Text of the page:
Weblog of Leland Rucker
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In This Tour, It’s Armstrong Who Wasn’t a Team Player


After more than 2,000 miles of riding, Alberto Contador won the Tour de France Sunday, defeating a 180-man field. Contador withstood the assaults and attacks of every other rider, including Columbia-HTC’s Frank and Andy Schleck and surprise Garmin-Slipstream contender Bradley Wiggins.

Albert Contador (left) defeated Lance Armstrong (right) in the 2009 Tour de France.

But as Contador said after Saturday’s dramatic climb of Mont Ventoux, the real battle came from one of his teammates. The most serious obstacle to his victory was Lance Armstrong, back after four years away from being the most dominant bicycle rider of his era.

Contador, who won the Tour two years ago, was on a comeback of his own. Denied entry in last year’s tour because he had joined Astana, which had been involved in doping scandals before he joined the squad, Contador had plenty to prove, too. Johann Bruyneel, the director who had guided Armstrong to his seven Tour victories, had recruited the Spanish rider after Armstrong retired.

Then, last August, Armstrong decided to return to cycling and the Tour, he said, completely to promote Livestrong, his powerful cancer foundation. But it was equally obvious that Armstrong intended to win another tour, and he signed up with Astana because of his long partnership with Bruyneel, who suddenly had the strongest team with the best rider in the world and his predecessor on the same squad – both with the same goal.

Armstrong, perhaps the best strategist in the history of the sport, used every kind of psychological warfare against Contador. He belittled him at every opportunity in the press. After Contador missed a break in an early stage, Armstrong reminded us that “he’s still got a lot to learn.” He claimed that Contador wasn’t a team player after the Spanish rider caught out Armstrong and the rest of the pack on the ride up to Arcalis in Stage 7 and later reprimanded Contador for supposedly leaving teammate Andreas Kloden on a Alpine stage.

Contador kept his tongue throughout the race even while Armstrong kept the barbs coming after almost every stage. The American media actually seemed to go along with the idea that Armstrong might (or even should) win the Tour and/or be able to defeat Contador. The irony, of course, is that Armstrong, who rode a sensible and inspiring race himself, would be the one to learn that he could never defeat Contador, or Andy Schleck, either. His third-place finish should be applauded for what it is, a wonderful performance that shows that though his skills have diminished, he can still ride among the best.

What Armstrong defenders seem to be missing is that Contador dominated the field just as Armstrong used to in his heyday. Look at his move on Arcalis. Pure Lance. Look over at the rest of the struggling pack and saying, “Bye, bye.” But Armstrong derided him for disobeying orders, which is ridiculous unless the order was to keep Lance in the race for the yellow jersey. But, just as Armstrong would have done back in his day, Contador picked the perfect time to remind everybody that he was the boss. He did the same thing on the second time trial, crushing the pack as the final rider of the day just as Armstrong used to do. On Mont Ventoux he shadowed Andy Schleck and led Armstrong up the mountain to his podium finish.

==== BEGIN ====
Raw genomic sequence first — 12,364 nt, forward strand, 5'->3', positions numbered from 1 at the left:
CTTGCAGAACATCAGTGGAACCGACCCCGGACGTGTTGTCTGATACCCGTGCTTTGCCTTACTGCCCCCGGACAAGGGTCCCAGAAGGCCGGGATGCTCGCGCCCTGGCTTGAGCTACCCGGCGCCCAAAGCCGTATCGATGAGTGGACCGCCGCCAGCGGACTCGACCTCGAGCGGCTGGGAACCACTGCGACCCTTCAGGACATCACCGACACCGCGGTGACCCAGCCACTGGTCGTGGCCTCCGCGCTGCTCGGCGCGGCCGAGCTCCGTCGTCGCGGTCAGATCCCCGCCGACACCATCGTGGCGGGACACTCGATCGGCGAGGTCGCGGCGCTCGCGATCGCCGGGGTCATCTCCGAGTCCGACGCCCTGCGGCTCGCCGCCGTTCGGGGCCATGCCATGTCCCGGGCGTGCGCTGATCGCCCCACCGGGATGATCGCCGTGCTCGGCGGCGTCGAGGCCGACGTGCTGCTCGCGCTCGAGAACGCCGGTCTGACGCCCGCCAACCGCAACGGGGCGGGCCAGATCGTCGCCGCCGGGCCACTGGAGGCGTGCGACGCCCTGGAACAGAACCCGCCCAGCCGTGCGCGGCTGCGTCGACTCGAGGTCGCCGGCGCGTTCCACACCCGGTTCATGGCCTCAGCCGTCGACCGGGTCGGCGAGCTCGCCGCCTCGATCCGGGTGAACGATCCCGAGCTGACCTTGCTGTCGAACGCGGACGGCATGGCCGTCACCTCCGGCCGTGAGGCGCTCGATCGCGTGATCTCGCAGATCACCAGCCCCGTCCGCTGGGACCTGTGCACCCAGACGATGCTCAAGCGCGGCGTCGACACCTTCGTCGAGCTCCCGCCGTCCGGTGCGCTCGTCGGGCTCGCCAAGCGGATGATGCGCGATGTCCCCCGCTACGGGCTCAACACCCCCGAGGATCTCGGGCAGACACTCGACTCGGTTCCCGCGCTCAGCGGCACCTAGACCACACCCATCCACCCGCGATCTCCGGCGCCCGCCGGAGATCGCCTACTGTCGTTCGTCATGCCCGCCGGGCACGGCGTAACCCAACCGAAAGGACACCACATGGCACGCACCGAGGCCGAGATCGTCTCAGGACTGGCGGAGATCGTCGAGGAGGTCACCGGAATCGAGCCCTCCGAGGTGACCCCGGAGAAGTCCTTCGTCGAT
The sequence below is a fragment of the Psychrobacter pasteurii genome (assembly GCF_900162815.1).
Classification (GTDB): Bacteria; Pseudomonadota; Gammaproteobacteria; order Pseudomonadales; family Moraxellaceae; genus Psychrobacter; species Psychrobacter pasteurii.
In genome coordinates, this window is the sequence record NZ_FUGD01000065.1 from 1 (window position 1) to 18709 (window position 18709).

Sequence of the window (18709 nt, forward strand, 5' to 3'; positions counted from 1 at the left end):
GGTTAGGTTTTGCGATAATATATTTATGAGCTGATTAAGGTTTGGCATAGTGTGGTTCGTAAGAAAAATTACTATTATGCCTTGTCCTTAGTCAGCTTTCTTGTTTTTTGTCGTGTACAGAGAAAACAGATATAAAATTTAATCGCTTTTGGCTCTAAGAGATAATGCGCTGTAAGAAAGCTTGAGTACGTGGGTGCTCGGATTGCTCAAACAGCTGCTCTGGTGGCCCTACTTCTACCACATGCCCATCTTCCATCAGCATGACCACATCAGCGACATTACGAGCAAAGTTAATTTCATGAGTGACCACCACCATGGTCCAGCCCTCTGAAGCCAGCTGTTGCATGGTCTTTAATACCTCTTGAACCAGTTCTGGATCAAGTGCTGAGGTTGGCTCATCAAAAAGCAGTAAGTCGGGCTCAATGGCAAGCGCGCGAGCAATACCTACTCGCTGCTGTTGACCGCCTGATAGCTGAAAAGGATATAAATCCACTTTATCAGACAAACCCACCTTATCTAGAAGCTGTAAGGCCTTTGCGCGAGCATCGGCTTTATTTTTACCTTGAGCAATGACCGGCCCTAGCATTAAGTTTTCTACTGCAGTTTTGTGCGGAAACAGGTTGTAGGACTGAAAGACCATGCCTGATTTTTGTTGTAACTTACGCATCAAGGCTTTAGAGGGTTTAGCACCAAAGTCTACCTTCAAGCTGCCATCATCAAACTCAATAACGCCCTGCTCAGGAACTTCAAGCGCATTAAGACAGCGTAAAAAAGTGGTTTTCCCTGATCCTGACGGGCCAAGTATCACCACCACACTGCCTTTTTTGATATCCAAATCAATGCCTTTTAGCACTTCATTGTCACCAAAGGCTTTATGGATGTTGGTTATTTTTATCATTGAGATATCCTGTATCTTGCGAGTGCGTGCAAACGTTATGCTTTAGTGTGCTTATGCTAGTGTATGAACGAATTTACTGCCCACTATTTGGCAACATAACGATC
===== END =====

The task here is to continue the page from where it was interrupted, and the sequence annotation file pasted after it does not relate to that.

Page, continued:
But what we heard from Armstrong was that Contador was inattentive, that he disobeyed orders, that a later attack in the Alps eliminated Andreas Kloden, that he wasn’t a team player. What did he expect after hijacking a team designed to perpetuate Contador’s reign and trying to defeat him within the team? Who was a better team player?

Throughout Armstrong’s attempts to demean his accomplishment, Contador has kept a civil tongue about the dissension between him and Armstrong (which seemed often to be the only question on reporter’s minds) and showed the mark of the true champion, the kind of champion that Lance Armstrong once represented.

I began watching and became interested in cycling because of Lance Armstrong. He has brought immense attention to the sport of cycling, and more importantly, has used his celebrity to raise awareness and money to battle the scourge of cancer. But at this Tour de France, his hubris got the best of him, he got his butt beat, and he acted like a petulant, spoiled child who didn’t get his way.

2 comments

1 nosaj { 07.28.09 at 10:36 am }

I think this is an asinine take. AC’s selfish and classless comments further underscores that he DEFINITELY has a lot to learn. If he does not land on an absolutely stellar team, he will DEFINITELY LOSE. I think this post says more about the author than it does Lance.

2 berkeley { 07.30.09 at 4:54 pm }

Au contraire. Lance indeed hijacked the “team” to pedal his own agenda. And he behaved like an ass.
Leland, wonderful coverage on the Tour. I appreciated your insights tremendously.

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